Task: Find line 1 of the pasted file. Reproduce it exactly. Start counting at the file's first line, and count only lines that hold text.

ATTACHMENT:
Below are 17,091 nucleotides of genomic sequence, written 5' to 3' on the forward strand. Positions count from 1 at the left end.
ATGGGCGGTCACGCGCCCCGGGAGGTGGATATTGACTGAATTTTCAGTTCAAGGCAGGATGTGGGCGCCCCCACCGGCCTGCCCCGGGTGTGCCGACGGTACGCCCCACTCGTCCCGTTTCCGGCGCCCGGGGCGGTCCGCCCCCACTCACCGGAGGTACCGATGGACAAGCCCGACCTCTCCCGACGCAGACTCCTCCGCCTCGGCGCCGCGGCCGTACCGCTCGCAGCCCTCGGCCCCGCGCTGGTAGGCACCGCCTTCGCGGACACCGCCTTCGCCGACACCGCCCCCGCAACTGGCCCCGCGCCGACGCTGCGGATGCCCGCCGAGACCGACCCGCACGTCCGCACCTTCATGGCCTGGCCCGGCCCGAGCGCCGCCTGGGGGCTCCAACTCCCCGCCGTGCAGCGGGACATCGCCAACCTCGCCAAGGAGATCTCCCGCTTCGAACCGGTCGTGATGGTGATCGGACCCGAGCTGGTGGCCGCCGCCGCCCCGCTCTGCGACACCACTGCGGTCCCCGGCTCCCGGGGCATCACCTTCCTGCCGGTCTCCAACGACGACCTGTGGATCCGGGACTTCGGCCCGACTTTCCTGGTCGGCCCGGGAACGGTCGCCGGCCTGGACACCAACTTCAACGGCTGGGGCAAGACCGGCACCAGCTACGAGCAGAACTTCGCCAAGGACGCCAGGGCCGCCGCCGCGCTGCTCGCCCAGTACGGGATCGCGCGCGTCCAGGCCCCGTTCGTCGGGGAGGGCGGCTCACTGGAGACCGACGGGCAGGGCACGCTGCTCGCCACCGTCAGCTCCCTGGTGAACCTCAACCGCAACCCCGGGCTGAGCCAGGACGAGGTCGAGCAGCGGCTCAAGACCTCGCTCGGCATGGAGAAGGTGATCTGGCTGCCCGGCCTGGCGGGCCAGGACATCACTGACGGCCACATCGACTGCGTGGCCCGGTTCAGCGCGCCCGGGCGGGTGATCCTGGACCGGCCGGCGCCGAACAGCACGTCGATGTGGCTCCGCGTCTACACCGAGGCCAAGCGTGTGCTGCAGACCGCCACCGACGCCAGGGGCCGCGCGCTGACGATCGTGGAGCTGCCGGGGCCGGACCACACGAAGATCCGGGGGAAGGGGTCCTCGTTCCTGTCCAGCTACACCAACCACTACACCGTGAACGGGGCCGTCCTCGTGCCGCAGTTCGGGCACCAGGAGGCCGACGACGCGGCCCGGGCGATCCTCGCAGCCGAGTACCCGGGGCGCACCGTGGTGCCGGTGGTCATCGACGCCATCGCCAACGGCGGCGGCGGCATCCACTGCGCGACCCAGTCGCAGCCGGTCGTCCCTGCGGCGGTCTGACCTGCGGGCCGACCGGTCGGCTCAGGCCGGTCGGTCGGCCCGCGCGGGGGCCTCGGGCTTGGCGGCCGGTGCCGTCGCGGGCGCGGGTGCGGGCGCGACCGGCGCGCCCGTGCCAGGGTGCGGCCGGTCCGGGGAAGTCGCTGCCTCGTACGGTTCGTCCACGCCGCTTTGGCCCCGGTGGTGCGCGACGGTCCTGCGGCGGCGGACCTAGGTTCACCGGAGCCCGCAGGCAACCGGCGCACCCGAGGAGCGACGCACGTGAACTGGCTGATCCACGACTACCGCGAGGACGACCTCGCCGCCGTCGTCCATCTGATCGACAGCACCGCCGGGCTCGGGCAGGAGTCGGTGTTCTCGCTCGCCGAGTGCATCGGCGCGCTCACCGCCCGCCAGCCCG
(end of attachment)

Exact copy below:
Below are 17,091 nucleotides of genomic sequence, written 5' to 3' on the forward strand. Positions count from 1 at the left end.